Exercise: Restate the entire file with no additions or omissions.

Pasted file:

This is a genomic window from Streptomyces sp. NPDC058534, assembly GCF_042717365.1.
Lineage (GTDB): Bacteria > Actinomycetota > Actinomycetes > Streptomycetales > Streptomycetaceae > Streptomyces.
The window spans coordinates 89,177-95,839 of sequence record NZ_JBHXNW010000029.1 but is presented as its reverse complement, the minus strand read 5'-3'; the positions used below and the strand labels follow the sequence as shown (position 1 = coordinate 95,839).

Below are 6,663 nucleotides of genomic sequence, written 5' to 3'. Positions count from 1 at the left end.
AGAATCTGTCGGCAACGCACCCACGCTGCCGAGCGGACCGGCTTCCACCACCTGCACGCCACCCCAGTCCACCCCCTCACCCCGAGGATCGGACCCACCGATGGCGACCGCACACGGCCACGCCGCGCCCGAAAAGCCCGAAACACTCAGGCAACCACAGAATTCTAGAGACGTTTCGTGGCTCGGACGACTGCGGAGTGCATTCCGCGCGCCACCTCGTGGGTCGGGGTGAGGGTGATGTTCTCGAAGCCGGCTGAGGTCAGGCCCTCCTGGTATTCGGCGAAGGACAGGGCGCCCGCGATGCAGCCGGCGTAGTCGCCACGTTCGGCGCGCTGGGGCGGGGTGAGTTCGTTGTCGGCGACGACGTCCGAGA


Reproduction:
This is a genomic window from Streptomyces sp. NPDC058534, assembly GCF_042717365.1.
Lineage (GTDB): Bacteria > Actinomycetota > Actinomycetes > Streptomycetales > Streptomycetaceae > Streptomyces.
The window spans coordinates 89,177-95,839 of sequence record NZ_JBHXNW010000029.1 but is presented as its reverse complement, the minus strand read 5'-3'; the positions used below and the strand labels follow the sequence as shown (position 1 = coordinate 95,839).

Below are 6,663 nucleotides of genomic sequence, written 5' to 3'. Positions count from 1 at the left end.
AGAATCTGTCGGCAACGCACCCACGCTGCCGAGCGGACCGGCTTCCACCACCTGCACGCCACCCCAGTCCACCCCCTCACCCCGAGGATCGGACCCACCGATGGCGACCGCACACGGCCACGCCGCGCCCGAAAAGCCCGAAACACTCAGGCAACCACAGAATTCTAGAGACGTTTCGTGGCTCGGACGACTGCGGAGTGCATTCCGCGCGCCACCTCGTGGGTCGGGGTGAGGGTGATGTTCTCGAAGCCGGCTGAGGTCAGGCCCTCCTGGTATTCGGCGAAGGACAGGGCGCCCGCGATGCAGCCGGCGTAGTCGCCACGTTCGGCGCGCTGGGGCGGGGTGAGTTCGTTGTCGGCGACGACGTCCGAGA